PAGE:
Yes, I know Much Ado About Nothing is long and gone from our session. But since my blog is themed of that play and that I have not posted anything related to it for a while, I decided to give out one of my favorite parts where Benedick and Beatrice fling bad words at each other.
I was also looking for an excuse to put up a good quote from the play. I have been exploring characters and themes from the plays we have read as well as aspects of Shakespeare's life for the most part. I thought the blog deserved a bit of the language. This takes place in Act I, Scene I, lines 107-139:
Benedick: If Signor Leonato be her father, she would not have his head on her shoulders for all Messina, as like him as she is.
Beatrice: I wonder that you will be still talking, Signor Benedick. Nobody marks you.
Benedick: What my dear Lady Disdain! Are you yet living?
Beatrice: Is it possible disdain should die while he hath such meet food to feed it as Signor Benedick? Courtesy itself must convert to disdain if you come in her presence.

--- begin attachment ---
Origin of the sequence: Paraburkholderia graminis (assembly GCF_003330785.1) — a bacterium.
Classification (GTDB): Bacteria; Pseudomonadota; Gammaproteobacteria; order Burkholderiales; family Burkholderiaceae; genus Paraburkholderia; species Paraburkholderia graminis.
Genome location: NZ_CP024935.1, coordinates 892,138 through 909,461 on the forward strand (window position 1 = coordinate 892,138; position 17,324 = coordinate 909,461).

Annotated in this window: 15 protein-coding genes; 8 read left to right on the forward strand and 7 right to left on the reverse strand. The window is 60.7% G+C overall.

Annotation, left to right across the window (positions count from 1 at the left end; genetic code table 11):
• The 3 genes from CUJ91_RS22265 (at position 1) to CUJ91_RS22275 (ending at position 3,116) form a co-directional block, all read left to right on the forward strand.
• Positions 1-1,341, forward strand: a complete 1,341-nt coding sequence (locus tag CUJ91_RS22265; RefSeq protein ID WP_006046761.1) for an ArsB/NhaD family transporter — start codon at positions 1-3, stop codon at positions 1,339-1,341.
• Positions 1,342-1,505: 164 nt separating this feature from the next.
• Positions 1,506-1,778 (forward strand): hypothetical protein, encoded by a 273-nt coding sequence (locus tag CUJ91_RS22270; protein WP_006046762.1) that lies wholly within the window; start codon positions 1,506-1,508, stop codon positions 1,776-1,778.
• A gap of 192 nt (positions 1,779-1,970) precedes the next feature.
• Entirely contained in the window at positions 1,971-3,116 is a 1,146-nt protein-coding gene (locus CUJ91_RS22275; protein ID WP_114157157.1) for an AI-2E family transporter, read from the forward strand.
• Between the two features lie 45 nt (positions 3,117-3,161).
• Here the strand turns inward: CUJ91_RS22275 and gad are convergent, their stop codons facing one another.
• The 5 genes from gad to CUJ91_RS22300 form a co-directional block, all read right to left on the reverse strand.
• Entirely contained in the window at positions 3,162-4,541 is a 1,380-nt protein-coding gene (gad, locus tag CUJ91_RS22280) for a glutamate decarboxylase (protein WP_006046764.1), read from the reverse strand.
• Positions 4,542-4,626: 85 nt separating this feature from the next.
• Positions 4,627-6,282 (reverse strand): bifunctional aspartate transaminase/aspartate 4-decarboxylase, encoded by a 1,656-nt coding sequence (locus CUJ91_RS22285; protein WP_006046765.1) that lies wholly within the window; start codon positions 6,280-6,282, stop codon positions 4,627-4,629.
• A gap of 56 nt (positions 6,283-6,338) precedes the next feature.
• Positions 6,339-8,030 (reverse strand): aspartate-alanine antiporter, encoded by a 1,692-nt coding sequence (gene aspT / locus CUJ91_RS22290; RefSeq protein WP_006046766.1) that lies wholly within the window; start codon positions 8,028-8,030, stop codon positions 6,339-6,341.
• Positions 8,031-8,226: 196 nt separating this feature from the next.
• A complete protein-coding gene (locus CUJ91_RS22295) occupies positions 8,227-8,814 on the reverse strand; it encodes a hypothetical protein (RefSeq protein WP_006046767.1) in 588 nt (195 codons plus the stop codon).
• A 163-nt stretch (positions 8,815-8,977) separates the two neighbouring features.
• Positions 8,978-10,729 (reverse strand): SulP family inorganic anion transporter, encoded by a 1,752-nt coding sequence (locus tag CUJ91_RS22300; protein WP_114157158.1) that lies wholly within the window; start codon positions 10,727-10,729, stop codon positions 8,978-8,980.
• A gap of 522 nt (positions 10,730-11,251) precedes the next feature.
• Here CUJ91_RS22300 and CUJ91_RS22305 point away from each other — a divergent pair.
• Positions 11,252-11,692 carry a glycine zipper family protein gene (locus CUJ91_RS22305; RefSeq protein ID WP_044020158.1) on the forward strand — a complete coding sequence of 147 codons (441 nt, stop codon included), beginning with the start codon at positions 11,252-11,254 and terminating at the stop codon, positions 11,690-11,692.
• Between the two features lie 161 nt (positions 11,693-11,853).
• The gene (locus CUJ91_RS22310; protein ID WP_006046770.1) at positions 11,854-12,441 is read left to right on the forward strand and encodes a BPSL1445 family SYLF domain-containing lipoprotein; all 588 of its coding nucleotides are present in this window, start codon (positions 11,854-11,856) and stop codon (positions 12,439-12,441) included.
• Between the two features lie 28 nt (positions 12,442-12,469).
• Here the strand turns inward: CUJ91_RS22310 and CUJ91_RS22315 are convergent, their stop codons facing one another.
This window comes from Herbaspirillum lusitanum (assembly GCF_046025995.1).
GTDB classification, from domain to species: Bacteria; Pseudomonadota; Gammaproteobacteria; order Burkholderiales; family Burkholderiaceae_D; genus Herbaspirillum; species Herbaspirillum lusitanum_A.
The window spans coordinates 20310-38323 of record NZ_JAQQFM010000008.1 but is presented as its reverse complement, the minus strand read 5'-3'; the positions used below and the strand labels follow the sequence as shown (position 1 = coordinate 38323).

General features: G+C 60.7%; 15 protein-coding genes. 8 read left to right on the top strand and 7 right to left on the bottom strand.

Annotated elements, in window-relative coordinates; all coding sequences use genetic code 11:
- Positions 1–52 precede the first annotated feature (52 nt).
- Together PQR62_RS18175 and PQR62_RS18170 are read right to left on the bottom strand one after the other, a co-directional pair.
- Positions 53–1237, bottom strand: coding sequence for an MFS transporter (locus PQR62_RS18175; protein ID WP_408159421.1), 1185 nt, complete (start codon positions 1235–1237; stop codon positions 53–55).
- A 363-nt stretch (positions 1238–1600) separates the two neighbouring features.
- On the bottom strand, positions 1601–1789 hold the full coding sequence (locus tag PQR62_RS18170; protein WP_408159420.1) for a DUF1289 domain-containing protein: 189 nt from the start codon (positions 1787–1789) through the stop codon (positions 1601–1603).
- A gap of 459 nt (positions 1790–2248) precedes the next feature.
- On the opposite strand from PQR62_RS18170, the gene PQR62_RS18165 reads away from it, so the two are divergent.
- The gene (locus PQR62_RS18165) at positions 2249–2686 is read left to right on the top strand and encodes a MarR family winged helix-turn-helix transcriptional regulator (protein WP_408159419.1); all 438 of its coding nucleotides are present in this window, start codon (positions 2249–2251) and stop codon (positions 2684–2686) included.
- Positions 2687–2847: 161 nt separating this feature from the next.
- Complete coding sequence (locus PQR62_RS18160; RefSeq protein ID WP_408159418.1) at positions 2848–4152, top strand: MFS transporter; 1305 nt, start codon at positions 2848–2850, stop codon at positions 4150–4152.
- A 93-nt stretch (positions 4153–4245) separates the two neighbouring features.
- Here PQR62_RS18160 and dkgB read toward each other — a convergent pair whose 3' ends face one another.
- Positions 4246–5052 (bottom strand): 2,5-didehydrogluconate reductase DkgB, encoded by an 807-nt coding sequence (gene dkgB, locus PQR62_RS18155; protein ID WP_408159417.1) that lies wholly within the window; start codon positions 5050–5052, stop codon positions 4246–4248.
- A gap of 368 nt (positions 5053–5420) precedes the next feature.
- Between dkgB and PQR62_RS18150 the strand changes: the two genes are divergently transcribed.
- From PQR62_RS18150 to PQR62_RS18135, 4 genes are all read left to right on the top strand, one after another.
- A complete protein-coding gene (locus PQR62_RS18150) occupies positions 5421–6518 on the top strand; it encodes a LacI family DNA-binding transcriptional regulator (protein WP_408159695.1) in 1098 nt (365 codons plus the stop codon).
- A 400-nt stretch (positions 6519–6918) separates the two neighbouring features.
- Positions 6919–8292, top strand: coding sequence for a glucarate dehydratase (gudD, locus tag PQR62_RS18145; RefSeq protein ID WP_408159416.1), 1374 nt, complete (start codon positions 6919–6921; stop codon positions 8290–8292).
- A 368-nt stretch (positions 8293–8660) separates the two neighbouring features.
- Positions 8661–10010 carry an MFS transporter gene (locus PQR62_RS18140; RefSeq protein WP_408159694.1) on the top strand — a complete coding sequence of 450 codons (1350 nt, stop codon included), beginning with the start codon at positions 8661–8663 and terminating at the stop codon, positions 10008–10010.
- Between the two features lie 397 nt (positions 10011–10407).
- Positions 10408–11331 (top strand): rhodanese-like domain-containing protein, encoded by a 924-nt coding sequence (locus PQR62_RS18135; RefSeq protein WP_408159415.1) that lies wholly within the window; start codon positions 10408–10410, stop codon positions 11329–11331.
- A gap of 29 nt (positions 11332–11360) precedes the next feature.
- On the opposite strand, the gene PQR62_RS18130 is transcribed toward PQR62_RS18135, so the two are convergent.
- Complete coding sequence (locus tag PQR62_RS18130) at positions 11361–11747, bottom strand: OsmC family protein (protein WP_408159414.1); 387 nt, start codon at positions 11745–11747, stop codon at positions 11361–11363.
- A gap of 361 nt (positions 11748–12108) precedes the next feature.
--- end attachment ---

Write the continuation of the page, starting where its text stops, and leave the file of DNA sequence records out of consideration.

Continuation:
Benedick: Then is courtesy a turncoat. But it is certain I am loved of all ladies, only you excepted, and I would I could find in my heart that I had not a hard heart, for truly I love none.
Beatrice: A dear happiness to women! They should else have been troubled with a pernicious suitor. I thank God and my cold blood, I am of your humor for that. I had rather hear my dog bark at a crow than a man swear he loves me.
Benedick: God keep your ladyship still in that mind! So some gentlemen or other shall scape a predestinate scratched face.
Beatrice: Scratching could not make it worse an 'twere such a face as yours were.
Benedick: Well, you are a rare parrot teacher.
Beatrice: A bird of my tongue is better than a beast of yours.
Benedick: I would my horse had the speed of your tongue, and so good a continuer. But keep your way, a God's name! I have done.
Beatrice: You always end with a jade's trick. I know you of old.
It takes the interference of Pedro to end Beatrice and Benedick's bickering. It also takes Beatrice to skew away at Benedick's pride. Alas, poor Benedick...